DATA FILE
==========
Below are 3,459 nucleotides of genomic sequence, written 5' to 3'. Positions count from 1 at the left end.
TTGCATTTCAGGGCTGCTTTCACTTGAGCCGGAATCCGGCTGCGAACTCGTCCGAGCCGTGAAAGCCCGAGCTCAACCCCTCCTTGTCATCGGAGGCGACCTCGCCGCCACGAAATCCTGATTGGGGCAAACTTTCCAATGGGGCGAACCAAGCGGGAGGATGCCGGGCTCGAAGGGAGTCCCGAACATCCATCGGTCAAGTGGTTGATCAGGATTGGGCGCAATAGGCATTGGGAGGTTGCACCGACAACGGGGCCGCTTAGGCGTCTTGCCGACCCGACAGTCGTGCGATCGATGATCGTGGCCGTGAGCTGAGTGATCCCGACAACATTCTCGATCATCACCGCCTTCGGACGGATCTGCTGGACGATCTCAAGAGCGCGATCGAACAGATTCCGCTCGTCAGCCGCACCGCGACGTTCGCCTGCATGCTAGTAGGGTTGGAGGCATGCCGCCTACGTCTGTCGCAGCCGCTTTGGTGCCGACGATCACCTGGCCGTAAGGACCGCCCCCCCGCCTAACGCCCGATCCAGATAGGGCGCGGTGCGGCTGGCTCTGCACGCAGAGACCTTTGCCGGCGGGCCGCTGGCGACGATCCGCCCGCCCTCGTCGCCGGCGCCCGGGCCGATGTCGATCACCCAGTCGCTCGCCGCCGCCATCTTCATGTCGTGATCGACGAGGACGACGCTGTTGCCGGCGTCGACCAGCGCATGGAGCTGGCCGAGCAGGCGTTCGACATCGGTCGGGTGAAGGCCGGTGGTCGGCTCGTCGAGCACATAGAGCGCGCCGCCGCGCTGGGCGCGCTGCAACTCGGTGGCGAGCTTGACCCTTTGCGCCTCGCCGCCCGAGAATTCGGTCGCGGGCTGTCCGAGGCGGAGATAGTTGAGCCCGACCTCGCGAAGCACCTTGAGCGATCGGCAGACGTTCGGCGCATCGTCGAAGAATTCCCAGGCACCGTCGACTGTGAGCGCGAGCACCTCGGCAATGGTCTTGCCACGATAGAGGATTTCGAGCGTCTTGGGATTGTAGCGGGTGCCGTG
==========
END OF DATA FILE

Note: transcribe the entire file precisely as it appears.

Below are 3,459 nucleotides of genomic sequence, written 5' to 3'. Positions count from 1 at the left end.
TTGCATTTCAGGGCTGCTTTCACTTGAGCCGGAATCCGGCTGCGAACTCGTCCGAGCCGTGAAAGCCCGAGCTCAACCCCTCCTTGTCATCGGAGGCGACCTCGCCGCCACGAAATCCTGATTGGGGCAAACTTTCCAATGGGGCGAACCAAGCGGGAGGATGCCGGGCTCGAAGGGAGTCCCGAACATCCATCGGTCAAGTGGTTGATCAGGATTGGGCGCAATAGGCATTGGGAGGTTGCACCGACAACGGGGCCGCTTAGGCGTCTTGCCGACCCGACAGTCGTGCGATCGATGATCGTGGCCGTGAGCTGAGTGATCCCGACAACATTCTCGATCATCACCGCCTTCGGACGGATCTGCTGGACGATCTCAAGAGCGCGATCGAACAGATTCCGCTCGTCAGCCGCACCGCGACGTTCGCCTGCATGCTAGTAGGGTTGGAGGCATGCCGCCTACGTCTGTCGCAGCCGCTTTGGTGCCGACGATCACCTGGCCGTAAGGACCGCCCCCCCGCCTAACGCCCGATCCAGATAGGGCGCGGTGCGGCTGGCTCTGCACGCAGAGACCTTTGCCGGCGGGCCGCTGGCGACGATCCGCCCGCCCTCGTCGCCGGCGCCCGGGCCGATGTCGATCACCCAGTCGCTCGCCGCCGCCATCTTCATGTCGTGATCGACGAGGACGACGCTGTTGCCGGCGTCGACCAGCGCATGGAGCTGGCCGAGCAGGCGTTCGACATCGGTCGGGTGAAGGCCGGTGGTCGGCTCGTCGAGCACATAGAGCGCGCCGCCGCGCTGGGCGCGCTGCAACTCGGTGGCGAGCTTGACCCTTTGCGCCTCGCCGCCCGAGAATTCGGTCGCGGGCTGTCCGAGGCGGAGATAGTTGAGCCCGACCTCGCGAAGCACCTTGAGCGATCGGCAGACGTTCGGCGCATCGTCGAAGAATTCCCAGGCACCGTCGACTGTGAGCGCGAGCACCTCGGCAATGGTCTTGCCACGATAGAGGATTTCGAGCGTCTTGGGATTGTAGCGGGTGCCGTG